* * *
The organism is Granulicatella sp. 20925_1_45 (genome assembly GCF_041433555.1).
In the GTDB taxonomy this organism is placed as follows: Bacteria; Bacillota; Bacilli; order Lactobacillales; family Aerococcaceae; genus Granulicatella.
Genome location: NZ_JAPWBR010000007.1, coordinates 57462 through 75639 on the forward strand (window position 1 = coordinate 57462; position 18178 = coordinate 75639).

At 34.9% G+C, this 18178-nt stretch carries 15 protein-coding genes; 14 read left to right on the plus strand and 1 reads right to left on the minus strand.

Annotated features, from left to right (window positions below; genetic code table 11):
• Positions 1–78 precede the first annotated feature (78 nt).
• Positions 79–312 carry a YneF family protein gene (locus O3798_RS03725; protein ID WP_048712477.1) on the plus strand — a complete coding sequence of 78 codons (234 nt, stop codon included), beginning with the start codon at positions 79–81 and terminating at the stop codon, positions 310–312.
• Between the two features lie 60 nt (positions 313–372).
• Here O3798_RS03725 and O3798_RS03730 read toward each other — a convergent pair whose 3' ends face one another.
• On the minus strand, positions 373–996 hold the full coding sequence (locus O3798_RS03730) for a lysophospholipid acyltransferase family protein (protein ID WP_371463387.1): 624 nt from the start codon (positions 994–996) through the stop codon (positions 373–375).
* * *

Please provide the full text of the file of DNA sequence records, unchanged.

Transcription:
The organism is Granulicatella sp. 20925_1_45 (genome assembly GCF_041433555.1).
In the GTDB taxonomy this organism is placed as follows: Bacteria; Bacillota; Bacilli; order Lactobacillales; family Aerococcaceae; genus Granulicatella.
Genome location: NZ_JAPWBR010000007.1, coordinates 57462 through 75639 on the forward strand (window position 1 = coordinate 57462; position 18178 = coordinate 75639).

At 34.9% G+C, this 18178-nt stretch carries 15 protein-coding genes; 14 read left to right on the plus strand and 1 reads right to left on the minus strand.

Annotated features, from left to right (window positions below; genetic code table 11):
• Positions 1–78 precede the first annotated feature (78 nt).
• Positions 79–312 carry a YneF family protein gene (locus O3798_RS03725; protein ID WP_048712477.1) on the plus strand — a complete coding sequence of 78 codons (234 nt, stop codon included), beginning with the start codon at positions 79–81 and terminating at the stop codon, positions 310–312.
• Between the two features lie 60 nt (positions 313–372).
• Here O3798_RS03725 and O3798_RS03730 read toward each other — a convergent pair whose 3' ends face one another.
• On the minus strand, positions 373–996 hold the full coding sequence (locus O3798_RS03730) for a lysophospholipid acyltransferase family protein (protein ID WP_371463387.1): 624 nt from the start codon (positions 994–996) through the stop codon (positions 373–375).